I've had friends bring their 5 & 6 year old children to game sessions and we'd get them involved in Carcassonne (with parental supervision of course). They would often view it as a puzzle with square pieces and just play along enjoying themselves. One sweet young lady named Sasha, would say, "I'm putting this tile here because it fits in this hole," or "...because it looks pretty," etc.

Hmmm... I have this problem too. I can't play Carcassonne competitively because it kills me not to use my piece to fill in that hole perfectly even if it is to my opponent's advantage.

(~~lol~~) - yeah, Carcassonne is a terrible game for those of us with varying levels of OCD. I find myself constantly reaching across the table to straighten out any tiles that are not in proper alignment. Inevitably, while trying to nudge one tile a little bit my clumsy fingers will bump a whole other line out of place.

Whenever my wife of or I feel compelled to fill in an empty hole just for the aesthetic value of the map and thus giving additional points to an opponent, we loudly announce that we are "Doing a Sasha." We named that maneuver after the adorable young lady who used to enhanced our gaming session with her presence.

lampeter wrote:

Mice & Mystics is perfect for playing with kids but may or may not hit a sweet spot for adults playing with adults. Depends on how your group feels about Redwall.

I haven't actually played this one yet, but I've heard good things about it from friends that have, who described it as Descent-lite. I've always thought that children would relate to it's theme after viewing any of the Disney movies with cutesy animated mice as the main characters. One drawback to bringing it into my own collection is that a woman in my extended/blended family group is deathly afraid of the very mention of "mouse" and I don't want to hear her scream if she sees it on the table.

lampeter wrote:

The first game I thought of when reading the OP was Hive. Bugs! Abstract strategy! Short! Deep!

Here's another one that I haven't tried yet, but I'll have to keep it in mind because I think my grandsons would probably relate to the "Bugs!" theme.
 
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Christian Morasse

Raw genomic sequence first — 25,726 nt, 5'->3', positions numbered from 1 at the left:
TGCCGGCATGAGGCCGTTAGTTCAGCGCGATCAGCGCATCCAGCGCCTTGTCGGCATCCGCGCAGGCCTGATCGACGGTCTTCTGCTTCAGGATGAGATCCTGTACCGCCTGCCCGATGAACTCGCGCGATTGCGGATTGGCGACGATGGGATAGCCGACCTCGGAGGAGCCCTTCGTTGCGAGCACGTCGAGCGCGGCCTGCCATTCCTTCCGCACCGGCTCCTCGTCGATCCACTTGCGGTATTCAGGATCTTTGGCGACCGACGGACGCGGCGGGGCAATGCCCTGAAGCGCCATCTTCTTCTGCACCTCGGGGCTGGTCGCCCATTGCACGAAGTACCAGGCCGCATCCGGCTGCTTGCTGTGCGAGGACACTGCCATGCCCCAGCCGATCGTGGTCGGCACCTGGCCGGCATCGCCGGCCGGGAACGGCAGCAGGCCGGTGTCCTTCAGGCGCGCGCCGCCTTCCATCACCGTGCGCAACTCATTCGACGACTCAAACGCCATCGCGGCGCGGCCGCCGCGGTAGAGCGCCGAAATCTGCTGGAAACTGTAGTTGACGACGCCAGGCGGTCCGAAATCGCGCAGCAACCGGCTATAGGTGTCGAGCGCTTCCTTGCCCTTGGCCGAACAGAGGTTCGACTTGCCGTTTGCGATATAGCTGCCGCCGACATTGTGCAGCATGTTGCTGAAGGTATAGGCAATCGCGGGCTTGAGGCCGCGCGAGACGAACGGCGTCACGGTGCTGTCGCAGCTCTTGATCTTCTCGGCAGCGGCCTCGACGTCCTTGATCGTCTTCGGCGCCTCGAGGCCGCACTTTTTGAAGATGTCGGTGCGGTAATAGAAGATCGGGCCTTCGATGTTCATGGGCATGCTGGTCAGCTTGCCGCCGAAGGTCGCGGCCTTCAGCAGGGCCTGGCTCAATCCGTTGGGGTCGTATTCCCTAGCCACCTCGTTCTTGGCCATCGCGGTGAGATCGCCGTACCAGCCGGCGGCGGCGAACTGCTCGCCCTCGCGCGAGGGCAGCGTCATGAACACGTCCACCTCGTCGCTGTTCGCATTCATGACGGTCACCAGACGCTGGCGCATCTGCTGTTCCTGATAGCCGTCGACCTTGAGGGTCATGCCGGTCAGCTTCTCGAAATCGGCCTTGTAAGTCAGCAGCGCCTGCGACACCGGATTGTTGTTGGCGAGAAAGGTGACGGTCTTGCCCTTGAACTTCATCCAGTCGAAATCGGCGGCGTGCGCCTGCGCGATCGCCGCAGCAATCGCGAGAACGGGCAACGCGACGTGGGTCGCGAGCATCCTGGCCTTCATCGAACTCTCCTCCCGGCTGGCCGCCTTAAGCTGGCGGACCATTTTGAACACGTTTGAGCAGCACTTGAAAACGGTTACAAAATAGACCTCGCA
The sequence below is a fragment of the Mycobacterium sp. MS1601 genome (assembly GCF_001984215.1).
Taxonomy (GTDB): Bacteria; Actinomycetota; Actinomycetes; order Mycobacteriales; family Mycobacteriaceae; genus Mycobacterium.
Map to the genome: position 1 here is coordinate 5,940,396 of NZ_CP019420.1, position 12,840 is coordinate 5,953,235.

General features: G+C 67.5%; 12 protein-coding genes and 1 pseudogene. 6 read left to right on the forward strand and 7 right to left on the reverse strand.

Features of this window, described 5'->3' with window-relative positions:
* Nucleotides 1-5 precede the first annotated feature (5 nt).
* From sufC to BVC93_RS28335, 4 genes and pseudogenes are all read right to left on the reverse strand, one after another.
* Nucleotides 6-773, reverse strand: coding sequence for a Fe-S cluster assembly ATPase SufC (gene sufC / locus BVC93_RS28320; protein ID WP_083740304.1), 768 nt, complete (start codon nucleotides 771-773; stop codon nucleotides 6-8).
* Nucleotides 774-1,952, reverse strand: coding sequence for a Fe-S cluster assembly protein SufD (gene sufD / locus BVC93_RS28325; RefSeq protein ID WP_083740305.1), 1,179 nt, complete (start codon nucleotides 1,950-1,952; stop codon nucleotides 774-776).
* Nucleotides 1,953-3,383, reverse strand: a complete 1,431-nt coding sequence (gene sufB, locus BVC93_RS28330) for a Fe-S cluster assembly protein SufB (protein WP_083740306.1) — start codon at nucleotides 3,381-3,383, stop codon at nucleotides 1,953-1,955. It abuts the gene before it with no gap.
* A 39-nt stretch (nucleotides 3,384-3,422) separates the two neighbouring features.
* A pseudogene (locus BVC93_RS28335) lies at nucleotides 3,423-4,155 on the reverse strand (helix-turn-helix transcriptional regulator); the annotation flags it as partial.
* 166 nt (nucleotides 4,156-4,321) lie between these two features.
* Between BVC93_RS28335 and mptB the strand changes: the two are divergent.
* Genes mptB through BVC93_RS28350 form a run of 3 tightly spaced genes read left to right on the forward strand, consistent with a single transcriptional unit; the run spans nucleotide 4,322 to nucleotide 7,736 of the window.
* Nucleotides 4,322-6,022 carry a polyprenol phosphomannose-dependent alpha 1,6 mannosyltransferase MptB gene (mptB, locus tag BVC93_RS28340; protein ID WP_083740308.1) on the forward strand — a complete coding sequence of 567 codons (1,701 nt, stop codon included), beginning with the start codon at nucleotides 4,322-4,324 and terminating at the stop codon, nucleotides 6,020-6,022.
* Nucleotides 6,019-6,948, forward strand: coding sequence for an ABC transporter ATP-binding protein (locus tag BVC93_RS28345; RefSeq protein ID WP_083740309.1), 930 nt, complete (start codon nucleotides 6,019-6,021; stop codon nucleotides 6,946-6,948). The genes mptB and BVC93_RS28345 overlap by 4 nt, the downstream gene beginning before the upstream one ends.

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I would recommend Bohnanza. I played this with my 6 and 9 yo daughters and with many adults. Great card game from the creator of Agricola, always a hit here!
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Everett
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It's moments like these when I realize how awesome my 12 year old little brother is. He's been playing Civilization: The Board Game since he was 10 (and beating me at it, embarrassingly).
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Laszlo Molnar
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lampeter wrote:
Johngee wrote:

I've had friends bring their 5 & 6 year old children to game sessions and we'd get them involved in Carcassonne (with parental supervision of course). They would often view it as a puzzle with square pieces and just play along enjoying themselves. One sweet young lady named Sasha, would say, "I'm putting this tile here because it fits in this hole," or "...because it looks pretty," etc.

Hmmm... I have this problem too.

But how would it be a problem? - Well, especially with kids, I think it's great they are not limited by the game's rules and written aims and can think out of the box and be creative and so on. 5 & 6 year olds should play games freely anyway, not necessary always by strict rules.
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Laszlo Molnar
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jekface wrote:
I'm looking for a new game to play with my kids that's simple enough for them to learn and play (9 and 11), but that can also have some depth and strategy to it when I play with my friends. Something along the lines of Agricola comes to mind. It has a family version and a full version. Any genre would be ok.

I think if you use Adv. Search next to the Search Go button you'll be able to find hundreds of good games like this. Look for games from age 10+ and having a good rating - and everything else that is important for you. Games with age 10+ age recommendations almost always provide enough to think for adults as well, while they are easily playable by 9 and 11-year-olds.

(However, more demanding games that are simple enough to learn for kids but have lots of in-depth for adults might have the problem of the adult always winning because of seeing the depths of their decisions but that's another story.)
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Mako Chan
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+2 for Takenoko
+1 for Flash Point: Fire Rescue Flash Point has a basic game and an expert game so definitely can keep things interesting for more challenge
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brad hammond
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I have 11 & 9 yr old girls and a 7 yr old boy. The girls really got into 7 Wonders for a bit, especially when a bunch of friends are over.
They enjoy Love Letter and Hanabi for fillers.
Marvel Legendary has had legs, but my middle one gets impatient when more than three people are playing.
Pandemic was popular for a while, and the younger one can do his own thing.
Elder Sign gets to the table regularly enough.
Been trying to get them to play Castles of Burgandy, but unfortunately we've only played it a few times.
Mice & Mystics was a bust for us. The kids just didn't get into it.
I think Between Two Cities and the upcoming Agricola printing will be our next additions.
Have fun.